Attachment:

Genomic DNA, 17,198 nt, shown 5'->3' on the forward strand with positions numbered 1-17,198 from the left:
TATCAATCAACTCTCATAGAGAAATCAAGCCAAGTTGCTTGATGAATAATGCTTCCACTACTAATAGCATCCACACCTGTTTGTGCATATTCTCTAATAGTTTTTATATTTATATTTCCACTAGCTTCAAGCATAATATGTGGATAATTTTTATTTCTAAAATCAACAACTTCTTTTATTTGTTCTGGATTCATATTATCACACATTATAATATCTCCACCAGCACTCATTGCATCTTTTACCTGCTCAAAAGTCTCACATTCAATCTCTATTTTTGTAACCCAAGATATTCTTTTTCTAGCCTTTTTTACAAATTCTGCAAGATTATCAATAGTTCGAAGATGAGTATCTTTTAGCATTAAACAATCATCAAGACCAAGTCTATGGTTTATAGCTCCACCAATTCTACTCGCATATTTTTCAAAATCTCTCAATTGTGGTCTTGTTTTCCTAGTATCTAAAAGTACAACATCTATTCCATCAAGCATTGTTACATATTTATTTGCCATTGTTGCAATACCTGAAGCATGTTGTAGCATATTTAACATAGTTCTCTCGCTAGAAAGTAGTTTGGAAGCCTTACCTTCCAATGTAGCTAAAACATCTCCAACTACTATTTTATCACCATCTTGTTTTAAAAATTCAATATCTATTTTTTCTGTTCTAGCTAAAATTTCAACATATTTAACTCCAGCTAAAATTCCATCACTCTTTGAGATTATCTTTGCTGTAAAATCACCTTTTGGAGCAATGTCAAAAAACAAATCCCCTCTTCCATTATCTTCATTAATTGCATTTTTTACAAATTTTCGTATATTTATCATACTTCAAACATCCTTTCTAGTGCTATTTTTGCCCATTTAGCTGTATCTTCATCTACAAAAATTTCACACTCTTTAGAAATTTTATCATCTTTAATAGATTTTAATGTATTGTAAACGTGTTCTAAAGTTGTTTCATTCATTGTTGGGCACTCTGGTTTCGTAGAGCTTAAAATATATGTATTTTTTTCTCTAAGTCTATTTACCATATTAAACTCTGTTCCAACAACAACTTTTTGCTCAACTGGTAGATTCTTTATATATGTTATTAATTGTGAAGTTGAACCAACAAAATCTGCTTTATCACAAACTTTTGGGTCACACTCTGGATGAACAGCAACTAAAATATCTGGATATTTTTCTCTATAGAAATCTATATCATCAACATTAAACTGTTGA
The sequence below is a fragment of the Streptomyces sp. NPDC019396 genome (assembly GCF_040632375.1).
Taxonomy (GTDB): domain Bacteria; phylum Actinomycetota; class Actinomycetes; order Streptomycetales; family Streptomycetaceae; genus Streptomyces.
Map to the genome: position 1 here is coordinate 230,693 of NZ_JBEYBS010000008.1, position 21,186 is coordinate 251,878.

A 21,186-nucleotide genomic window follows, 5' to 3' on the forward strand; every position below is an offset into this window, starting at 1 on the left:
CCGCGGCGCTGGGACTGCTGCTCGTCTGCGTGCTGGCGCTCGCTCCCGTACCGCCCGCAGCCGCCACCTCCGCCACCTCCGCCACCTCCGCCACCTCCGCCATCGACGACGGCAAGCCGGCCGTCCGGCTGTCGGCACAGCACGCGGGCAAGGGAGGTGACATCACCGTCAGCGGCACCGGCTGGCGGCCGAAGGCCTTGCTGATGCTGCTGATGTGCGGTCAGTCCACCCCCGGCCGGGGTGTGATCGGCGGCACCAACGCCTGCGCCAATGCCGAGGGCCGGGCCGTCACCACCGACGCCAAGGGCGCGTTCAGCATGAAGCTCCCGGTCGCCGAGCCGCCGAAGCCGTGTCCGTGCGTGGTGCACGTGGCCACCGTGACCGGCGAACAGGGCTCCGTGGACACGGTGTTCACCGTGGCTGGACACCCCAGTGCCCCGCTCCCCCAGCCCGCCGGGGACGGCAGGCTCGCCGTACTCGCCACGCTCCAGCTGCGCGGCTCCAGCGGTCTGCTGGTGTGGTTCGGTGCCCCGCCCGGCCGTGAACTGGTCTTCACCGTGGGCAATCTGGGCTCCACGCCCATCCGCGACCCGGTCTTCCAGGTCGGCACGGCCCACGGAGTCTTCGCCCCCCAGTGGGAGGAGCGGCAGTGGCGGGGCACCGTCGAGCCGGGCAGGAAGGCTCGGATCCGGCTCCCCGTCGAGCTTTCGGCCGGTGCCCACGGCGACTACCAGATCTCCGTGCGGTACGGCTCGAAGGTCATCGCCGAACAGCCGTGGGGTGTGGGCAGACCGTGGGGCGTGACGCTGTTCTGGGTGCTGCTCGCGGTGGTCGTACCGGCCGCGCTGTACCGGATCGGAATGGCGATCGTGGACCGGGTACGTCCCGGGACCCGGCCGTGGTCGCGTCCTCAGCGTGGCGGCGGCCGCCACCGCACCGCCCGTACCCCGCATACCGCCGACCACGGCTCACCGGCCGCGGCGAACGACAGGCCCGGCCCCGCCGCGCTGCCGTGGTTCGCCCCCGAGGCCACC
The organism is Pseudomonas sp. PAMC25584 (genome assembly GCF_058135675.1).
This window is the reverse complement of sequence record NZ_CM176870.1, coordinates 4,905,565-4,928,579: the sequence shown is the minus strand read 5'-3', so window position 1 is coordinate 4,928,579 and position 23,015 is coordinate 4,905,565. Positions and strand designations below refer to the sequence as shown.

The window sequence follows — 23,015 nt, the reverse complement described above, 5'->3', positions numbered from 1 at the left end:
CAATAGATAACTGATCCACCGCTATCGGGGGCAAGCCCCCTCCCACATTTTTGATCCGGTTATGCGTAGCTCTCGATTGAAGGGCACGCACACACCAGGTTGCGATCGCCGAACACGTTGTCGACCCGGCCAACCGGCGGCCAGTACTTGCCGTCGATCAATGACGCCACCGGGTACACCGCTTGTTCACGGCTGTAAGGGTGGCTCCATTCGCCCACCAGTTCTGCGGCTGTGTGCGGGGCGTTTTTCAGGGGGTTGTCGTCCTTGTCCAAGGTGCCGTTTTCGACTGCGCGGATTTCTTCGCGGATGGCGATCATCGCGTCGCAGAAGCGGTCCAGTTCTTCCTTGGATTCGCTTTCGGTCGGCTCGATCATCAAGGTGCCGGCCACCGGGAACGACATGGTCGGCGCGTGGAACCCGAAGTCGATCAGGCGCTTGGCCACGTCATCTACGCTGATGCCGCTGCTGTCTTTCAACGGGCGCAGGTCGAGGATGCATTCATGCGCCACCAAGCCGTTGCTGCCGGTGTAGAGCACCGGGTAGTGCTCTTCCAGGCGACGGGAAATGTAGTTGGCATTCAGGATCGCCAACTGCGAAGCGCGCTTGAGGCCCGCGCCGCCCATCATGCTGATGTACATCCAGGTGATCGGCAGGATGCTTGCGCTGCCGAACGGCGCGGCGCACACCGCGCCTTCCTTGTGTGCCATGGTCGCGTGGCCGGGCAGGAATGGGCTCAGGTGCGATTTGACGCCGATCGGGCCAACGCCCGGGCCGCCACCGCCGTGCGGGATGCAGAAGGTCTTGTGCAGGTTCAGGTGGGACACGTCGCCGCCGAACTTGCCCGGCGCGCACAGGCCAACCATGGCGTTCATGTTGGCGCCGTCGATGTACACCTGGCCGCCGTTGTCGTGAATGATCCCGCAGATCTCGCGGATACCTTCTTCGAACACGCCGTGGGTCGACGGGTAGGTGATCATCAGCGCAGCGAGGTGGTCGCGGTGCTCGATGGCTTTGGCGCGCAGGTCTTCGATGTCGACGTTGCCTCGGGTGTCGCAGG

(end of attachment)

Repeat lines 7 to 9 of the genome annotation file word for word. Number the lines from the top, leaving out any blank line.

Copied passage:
CCGCGGCGCTGGGACTGCTGCTCGTCTGCGTGCTGGCGCTCGCTCCCGTACCGCCCGCAGCCGCCACCTCCGCCACCTCCGCCACCTCCGCCACCTCCGCCATCGACGACGGCAAGCCGGCCGTCCGGCTGTCGGCACAGCACGCGGGCAAGGGAGGTGACATCACCGTCAGCGGCACCGGCTGGCGGCCGAAGGCCTTGCTGATGCTGCTGATGTGCGGTCAGTCCACCCCCGGCCGGGGTGTGATCGGCGGCACCAACGCCTGCGCCAATGCCGAGGGCCGGGCCGTCACCACCGACGCCAAGGGCGCGTTCAGCATGAAGCTCCCGGTCGCCGAGCCGCCGAAGCCGTGTCCGTGCGTGGTGCACGTGGCCACCGTGACCGGCGAACAGGGCTCCGTGGACACGGTGTTCACCGTGGCTGGACACCCCAGTGCCCCGCTCCCCCAGCCCGCCGGGGACGGCAGGCTCGCCGTACTCGCCACGCTCCAGCTGCGCGGCTCCAGCGGTCTGCTGGTGTGGTTCGGTGCCCCGCCCGGCCGTGAACTGGTCTTCACCGTGGGCAATCTGGGCTCCACGCCCATCCGCGACCCGGTCTTCCAGGTCGGCACGGCCCACGGAGTCTTCGCCCCCCAGTGGGAGGAGCGGCAGTGGCGGGGCACCGTCGAGCCGGGCAGGAAGGCTCGGATCCGGCTCCCCGTCGAGCTTTCGGCCGGTGCCCACGGCGACTACCAGATCTCCGTGCGGTACGGCTCGAAGGTCATCGCCGAACAGCCGTGGGGTGTGGGCAGACCGTGGGGCGTGACGCTGTTCTGGGTGCTGCTCGCGGTGGTCGTACCGGCCGCGCTGTACCGGATCGGAATGGCGATCGTGGACCGGGTACGTCCCGGGACCCGGCCGTGGTCGCGTCCTCAGCGTGGCGGCGGCCGCCACCGCACCGCCCGTACCCCGCATACCGCCGACCACGGCTCACCGGCCGCGGCGAACGACAGGCCCGGCCCCGCCGCGCTGCCGTGGTTCGCCCCCGAGGCCACC
The organism is Pseudomonas sp. PAMC25584 (genome assembly GCF_058135675.1).
This window is the reverse complement of sequence record NZ_CM176870.1, coordinates 4,905,565-4,928,579: the sequence shown is the minus strand read 5'-3', so window position 1 is coordinate 4,928,579 and position 23,015 is coordinate 4,905,565. Positions and strand designations below refer to the sequence as shown.